WEST LAFAYETTE, Ind. - Researchers at Purdue University have developed a technique that uses a laser and holograms to precisely position numerous tiny particles within seconds, representing a potential new tool to analyze biological samples or create devices using nanoassembly.
The technique, called rapid electrokinetic patterning, is a potential alternative to existing technologies because the patterns can be more quickly and easily changed, said mechanical engineering doctoral student Stuart J. Williams.
"It's potentially a very versatile tool," said Williams, who is working with doctoral student Aloke Kumar and Steven T. Wereley, an associate professor of mechanical engineering.
The research is based at the Birck Nanotechnology Center in Purdue's Discovery Park.
The students won a research award for their work in October during the 12th International Conference on Miniaturized Systems for Chemistry and Life Sciences in San Diego. Four young researcher poster awards were selected out of more than 220 posters judged in the contest. Findings also have been recently published in two peer-reviewed journals, Lab on a Chip and Microfluidics and Nanofluidics.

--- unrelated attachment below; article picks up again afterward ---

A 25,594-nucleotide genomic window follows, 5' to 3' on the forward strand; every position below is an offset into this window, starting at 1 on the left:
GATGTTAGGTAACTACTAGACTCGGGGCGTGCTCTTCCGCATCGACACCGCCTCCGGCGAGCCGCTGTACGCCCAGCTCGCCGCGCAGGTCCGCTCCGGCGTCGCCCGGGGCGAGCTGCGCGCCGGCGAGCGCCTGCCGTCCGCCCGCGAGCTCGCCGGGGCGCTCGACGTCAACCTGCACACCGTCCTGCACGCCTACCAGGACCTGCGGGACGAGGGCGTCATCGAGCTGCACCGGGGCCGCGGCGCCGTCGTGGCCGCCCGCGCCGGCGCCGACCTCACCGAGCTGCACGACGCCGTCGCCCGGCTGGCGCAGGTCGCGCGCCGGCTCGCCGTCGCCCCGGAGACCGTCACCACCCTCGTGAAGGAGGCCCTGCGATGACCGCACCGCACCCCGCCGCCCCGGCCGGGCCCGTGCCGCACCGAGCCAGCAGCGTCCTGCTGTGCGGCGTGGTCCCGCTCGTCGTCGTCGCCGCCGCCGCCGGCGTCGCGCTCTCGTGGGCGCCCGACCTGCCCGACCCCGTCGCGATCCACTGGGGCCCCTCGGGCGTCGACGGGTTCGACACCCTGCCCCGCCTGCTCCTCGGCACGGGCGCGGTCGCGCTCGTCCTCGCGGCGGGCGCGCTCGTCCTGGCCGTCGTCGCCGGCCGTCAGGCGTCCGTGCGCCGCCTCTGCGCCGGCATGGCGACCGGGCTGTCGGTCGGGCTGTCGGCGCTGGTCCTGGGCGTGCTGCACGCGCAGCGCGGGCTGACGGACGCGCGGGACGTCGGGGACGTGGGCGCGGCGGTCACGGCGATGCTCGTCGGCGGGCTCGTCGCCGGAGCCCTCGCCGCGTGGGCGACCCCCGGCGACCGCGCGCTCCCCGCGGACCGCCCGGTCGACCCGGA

The experimental device consists of two parallel electrodes made of indium tin oxide, a transparent and electrically conductive material. The parallel plates were spaced 50 micrometers, or millionths of a meter, apart, equivalent to two-thousandths of an inch or about the diameter of a human hair. A liquid sample containing fluorescent beads was injected between the two electrodes, a laser in the near infrared range of the spectrum was shined through one of the transparent electrodes and a small electrical voltage was applied between the two electrodes.
"We send holograms of various patterns through this and, because they are holograms, we can create different shapes, such as straight lines or L patterns," Kumar said.
The particles in the liquid
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